Tuesday, February 20, 2007


Making the War Unwinnable

Rich Lowry draws the same conclusion from Congressman Murtha’s “slow bleed” anti-war strategy as I did, not that I can claim any great insight, as it’s the only conclusion possible. Lowry describes Murtha’s deceits in National Review Online.

Rep. Murtha, who cannot seem to help himself any more in matters of subtle politics, than he can keep himself or his friends from slurping loudly at the public till, let slip his ulterior motives in a webcast for MoveCongress.org. His Grand Plan involves making a phony show of support for the troops, pretending to continue to let the military fight, but by every means possible to strip away any capability for the military to actually conduct the fight.

As Lowry describes:
Murtha repeatedly says in the webcast that his proposals are meant to “protect” the troops. But he is frank about the not-so-ulterior motive of keeping more troops from heading to Iraq, explaining that “they won’t be able to do the work.” Because his provisions can be sold as guaranteeing the readiness and quality-of-life of the troops, Murtha believes that they “will be very hard to find fault with.”
Here’s why Murtha and his cohorts have crafted their war strategy this particular way:
Just as disturbing is Murtha’s cynical reliance on failure in Iraq as a political strategy. The plan aptly has been described by Politico.com as a “slow-bleed” antiwar strategy. The surge is the best chance of turning the war around. By hampering it, Democrats will ensure that the war continues to fail, and thus that domestic political support for it plummets to the point where Democrats feel safe in defunding it. The subconscious logic of their position on the war has thus taken a subtle turn. It used to be that the war had to end because it was a failure; now it must fail so that it can end.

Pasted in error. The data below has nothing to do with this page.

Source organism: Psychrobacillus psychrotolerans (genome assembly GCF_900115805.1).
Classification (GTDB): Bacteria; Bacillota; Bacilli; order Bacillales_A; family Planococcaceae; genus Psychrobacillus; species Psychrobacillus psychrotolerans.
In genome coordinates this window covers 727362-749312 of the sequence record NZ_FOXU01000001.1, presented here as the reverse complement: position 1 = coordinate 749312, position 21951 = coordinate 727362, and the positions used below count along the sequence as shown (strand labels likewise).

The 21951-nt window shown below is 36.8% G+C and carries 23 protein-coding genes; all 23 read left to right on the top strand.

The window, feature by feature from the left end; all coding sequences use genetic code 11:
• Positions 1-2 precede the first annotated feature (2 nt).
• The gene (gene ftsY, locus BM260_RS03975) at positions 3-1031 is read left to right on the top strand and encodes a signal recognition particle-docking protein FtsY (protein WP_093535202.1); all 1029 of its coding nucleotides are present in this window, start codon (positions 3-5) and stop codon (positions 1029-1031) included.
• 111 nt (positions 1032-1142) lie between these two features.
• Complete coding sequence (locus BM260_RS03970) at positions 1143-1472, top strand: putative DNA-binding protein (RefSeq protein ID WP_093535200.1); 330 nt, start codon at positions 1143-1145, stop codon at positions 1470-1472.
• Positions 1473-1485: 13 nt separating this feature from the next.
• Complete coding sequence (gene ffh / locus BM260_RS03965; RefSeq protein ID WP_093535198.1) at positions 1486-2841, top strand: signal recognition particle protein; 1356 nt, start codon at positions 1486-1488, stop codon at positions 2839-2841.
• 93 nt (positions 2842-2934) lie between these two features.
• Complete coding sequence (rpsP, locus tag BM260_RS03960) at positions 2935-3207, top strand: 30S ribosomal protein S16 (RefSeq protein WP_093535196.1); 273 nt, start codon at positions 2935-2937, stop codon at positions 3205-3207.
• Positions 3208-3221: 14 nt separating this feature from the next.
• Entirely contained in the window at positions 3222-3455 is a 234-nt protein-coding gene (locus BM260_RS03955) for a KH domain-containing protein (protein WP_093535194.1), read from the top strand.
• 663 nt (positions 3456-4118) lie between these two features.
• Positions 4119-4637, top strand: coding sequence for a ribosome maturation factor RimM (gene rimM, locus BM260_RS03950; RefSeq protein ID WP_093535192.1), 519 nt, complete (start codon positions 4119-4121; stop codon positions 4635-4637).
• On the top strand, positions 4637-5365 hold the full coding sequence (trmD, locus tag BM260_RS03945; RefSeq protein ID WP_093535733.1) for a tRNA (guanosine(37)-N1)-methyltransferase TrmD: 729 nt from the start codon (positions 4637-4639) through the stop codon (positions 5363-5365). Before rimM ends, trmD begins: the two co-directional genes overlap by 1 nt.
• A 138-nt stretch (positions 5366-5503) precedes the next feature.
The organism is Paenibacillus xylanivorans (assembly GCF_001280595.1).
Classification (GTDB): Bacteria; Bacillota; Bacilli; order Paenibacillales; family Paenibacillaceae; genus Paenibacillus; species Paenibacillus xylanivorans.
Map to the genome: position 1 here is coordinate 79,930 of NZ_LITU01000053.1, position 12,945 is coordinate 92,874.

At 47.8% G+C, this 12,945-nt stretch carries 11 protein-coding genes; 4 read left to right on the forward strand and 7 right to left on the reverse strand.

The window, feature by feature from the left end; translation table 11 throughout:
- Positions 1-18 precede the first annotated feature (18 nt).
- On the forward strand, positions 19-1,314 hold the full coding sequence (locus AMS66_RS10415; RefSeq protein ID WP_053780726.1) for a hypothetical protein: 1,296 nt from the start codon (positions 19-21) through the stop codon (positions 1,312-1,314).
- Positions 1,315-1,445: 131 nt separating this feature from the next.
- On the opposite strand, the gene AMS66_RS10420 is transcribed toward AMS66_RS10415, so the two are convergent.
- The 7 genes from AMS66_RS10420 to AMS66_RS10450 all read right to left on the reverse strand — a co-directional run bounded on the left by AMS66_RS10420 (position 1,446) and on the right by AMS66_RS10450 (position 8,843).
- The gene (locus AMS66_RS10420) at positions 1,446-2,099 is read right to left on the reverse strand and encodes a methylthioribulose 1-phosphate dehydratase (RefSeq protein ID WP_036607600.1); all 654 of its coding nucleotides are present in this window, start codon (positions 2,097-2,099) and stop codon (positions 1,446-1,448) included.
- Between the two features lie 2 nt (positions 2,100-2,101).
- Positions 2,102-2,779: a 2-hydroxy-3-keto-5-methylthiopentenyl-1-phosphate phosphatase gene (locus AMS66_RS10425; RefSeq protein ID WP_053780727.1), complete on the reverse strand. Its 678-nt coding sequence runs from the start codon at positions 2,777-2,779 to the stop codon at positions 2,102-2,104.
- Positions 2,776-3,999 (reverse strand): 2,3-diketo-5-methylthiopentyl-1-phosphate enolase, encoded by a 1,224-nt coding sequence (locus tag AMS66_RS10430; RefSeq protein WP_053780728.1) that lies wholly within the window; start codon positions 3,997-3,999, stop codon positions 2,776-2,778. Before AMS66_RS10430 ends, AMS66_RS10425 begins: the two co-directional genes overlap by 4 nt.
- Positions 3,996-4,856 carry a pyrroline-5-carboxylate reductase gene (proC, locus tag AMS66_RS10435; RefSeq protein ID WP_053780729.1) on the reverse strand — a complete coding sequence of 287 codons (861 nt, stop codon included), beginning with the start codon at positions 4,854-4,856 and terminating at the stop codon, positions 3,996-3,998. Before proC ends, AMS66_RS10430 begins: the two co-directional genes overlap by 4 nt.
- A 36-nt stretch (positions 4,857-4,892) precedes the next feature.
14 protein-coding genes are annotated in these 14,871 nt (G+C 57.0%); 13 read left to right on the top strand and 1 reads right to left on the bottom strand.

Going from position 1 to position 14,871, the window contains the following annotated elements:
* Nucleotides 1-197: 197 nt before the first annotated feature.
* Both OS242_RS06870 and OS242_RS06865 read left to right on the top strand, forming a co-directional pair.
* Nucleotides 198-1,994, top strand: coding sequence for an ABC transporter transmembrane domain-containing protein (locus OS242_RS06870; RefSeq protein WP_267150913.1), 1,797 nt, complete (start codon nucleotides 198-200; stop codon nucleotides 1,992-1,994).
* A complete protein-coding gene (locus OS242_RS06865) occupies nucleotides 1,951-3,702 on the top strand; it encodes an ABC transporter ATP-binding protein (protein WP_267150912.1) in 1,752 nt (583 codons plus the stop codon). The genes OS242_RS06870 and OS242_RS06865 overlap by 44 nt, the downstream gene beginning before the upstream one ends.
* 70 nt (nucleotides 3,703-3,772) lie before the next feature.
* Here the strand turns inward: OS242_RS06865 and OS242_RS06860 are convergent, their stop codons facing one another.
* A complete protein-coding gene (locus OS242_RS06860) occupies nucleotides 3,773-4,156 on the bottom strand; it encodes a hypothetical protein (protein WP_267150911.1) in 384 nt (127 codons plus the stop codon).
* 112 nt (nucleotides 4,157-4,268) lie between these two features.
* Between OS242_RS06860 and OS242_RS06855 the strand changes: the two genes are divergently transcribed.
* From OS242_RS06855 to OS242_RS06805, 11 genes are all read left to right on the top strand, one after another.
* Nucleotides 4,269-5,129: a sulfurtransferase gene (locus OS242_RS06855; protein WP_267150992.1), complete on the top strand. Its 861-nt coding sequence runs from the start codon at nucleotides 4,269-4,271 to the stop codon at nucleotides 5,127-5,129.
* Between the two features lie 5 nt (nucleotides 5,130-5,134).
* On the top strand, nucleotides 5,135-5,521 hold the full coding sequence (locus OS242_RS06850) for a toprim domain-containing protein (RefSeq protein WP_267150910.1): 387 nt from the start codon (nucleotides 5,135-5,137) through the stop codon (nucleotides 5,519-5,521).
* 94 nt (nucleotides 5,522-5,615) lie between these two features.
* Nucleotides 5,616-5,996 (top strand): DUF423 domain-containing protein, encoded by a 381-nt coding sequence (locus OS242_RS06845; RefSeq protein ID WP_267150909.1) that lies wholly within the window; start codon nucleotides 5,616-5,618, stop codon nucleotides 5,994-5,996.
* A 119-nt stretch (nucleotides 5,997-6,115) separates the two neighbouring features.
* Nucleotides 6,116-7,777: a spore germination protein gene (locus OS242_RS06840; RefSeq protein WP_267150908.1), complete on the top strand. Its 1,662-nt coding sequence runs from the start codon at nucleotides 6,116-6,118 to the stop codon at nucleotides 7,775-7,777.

Democrats don’t see this distinction, since they simply believe the war is irretrievably lost.
Murtha believes – or wants us to believe – that there’s “no military solution in Iraq,” because there’s no real terrorist threat in Iraq. If we leave, Al Qaeda disappears. This would sound pretty astonishing, coming from a government representative, but from the same man who thought we could base a Middle East “quick reaction force” in Okinawa, it’s all of a stripe. He defines “beclowning.”

“It must fail so that it can end.” So the Democrats believe. So that they can “win,” though America must lose. It’s a sacrifice they’re prepared to have us all make on their behalf.

National Review pointed out some other Congressional anti-war idiocy, Senator Carl Levin’s attempts to reauthorize force with so many constraints and obstacles as to make the authorization a de-authorization in disguise:
From last night’s Special Report with Brit Hume:
—On the Democrats and the War—

KRAUTHAMMER: [Sen. Carl Levin] wants to reauthorize the use of force with a new resolution, but it would exclude combat missions. Think about that. Use of force, but it doesn't allow combat. It's an oxymoron; it's intended to make it impossible to conduct the war. Imagine, you'd have to have lawyers around General Petraeus in Baghdad every time he sends out a troop on patrol to decide if it's in a legal support function or if it's an illegal combat mission.

Look, some Democrats think the war is lost. If you think that, the honorable answer is to end the war and Congress has the power to cut off the funds tomorrow. What the Democrats are doing instead is to make the war unwinnable.

Levin would do it with a ridiculous amendment which would authorize force but not combat, and Murtha, in the House, would do it by, as he said, making it impossible for Petraeus to have the troop reinforcements and the command authority to win. So, if you want to end the war, end it, but don't make it unwinnable, which is what various Democratic amendments and propositions are all about.
Making the war unwinnable. That’s the Democrat intent.

Support the troops. Let them win.

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